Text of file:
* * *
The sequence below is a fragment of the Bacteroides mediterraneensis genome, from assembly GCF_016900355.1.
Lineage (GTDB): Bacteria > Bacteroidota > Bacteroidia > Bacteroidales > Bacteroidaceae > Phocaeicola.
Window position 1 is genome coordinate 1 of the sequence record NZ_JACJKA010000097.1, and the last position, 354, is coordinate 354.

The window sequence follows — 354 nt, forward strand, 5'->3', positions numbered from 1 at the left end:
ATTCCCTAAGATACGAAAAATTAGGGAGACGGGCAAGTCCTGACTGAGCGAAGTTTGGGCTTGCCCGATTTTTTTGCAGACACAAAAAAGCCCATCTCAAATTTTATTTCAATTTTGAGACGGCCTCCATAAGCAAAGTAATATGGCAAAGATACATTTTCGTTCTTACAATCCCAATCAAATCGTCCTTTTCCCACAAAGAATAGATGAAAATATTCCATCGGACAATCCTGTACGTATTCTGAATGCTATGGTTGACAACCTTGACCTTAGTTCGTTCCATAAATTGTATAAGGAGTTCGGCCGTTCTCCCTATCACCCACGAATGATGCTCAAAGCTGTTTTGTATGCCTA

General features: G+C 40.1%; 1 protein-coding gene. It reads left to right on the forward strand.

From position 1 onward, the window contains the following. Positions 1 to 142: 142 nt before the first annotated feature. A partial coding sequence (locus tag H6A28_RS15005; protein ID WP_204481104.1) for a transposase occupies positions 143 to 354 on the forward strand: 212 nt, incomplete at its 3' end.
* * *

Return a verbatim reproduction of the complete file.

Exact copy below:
The sequence below is a fragment of the Bacteroides mediterraneensis genome, from assembly GCF_016900355.1.
Lineage (GTDB): Bacteria > Bacteroidota > Bacteroidia > Bacteroidales > Bacteroidaceae > Phocaeicola.
Window position 1 is genome coordinate 1 of the sequence record NZ_JACJKA010000097.1, and the last position, 354, is coordinate 354.

The window sequence follows — 354 nt, forward strand, 5'->3', positions numbered from 1 at the left end:
ATTCCCTAAGATACGAAAAATTAGGGAGACGGGCAAGTCCTGACTGAGCGAAGTTTGGGCTTGCCCGATTTTTTTGCAGACACAAAAAAGCCCATCTCAAATTTTATTTCAATTTTGAGACGGCCTCCATAAGCAAAGTAATATGGCAAAGATACATTTTCGTTCTTACAATCCCAATCAAATCGTCCTTTTCCCACAAAGAATAGATGAAAATATTCCATCGGACAATCCTGTACGTATTCTGAATGCTATGGTTGACAACCTTGACCTTAGTTCGTTCCATAAATTGTATAAGGAGTTCGGCCGTTCTCCCTATCACCCACGAATGATGCTCAAAGCTGTTTTGTATGCCTA

General features: G+C 40.1%; 1 protein-coding gene. It reads left to right on the forward strand.

From position 1 onward, the window contains the following. Positions 1 to 142: 142 nt before the first annotated feature. A partial coding sequence (locus tag H6A28_RS15005; protein ID WP_204481104.1) for a transposase occupies positions 143 to 354 on the forward strand: 212 nt, incomplete at its 3' end.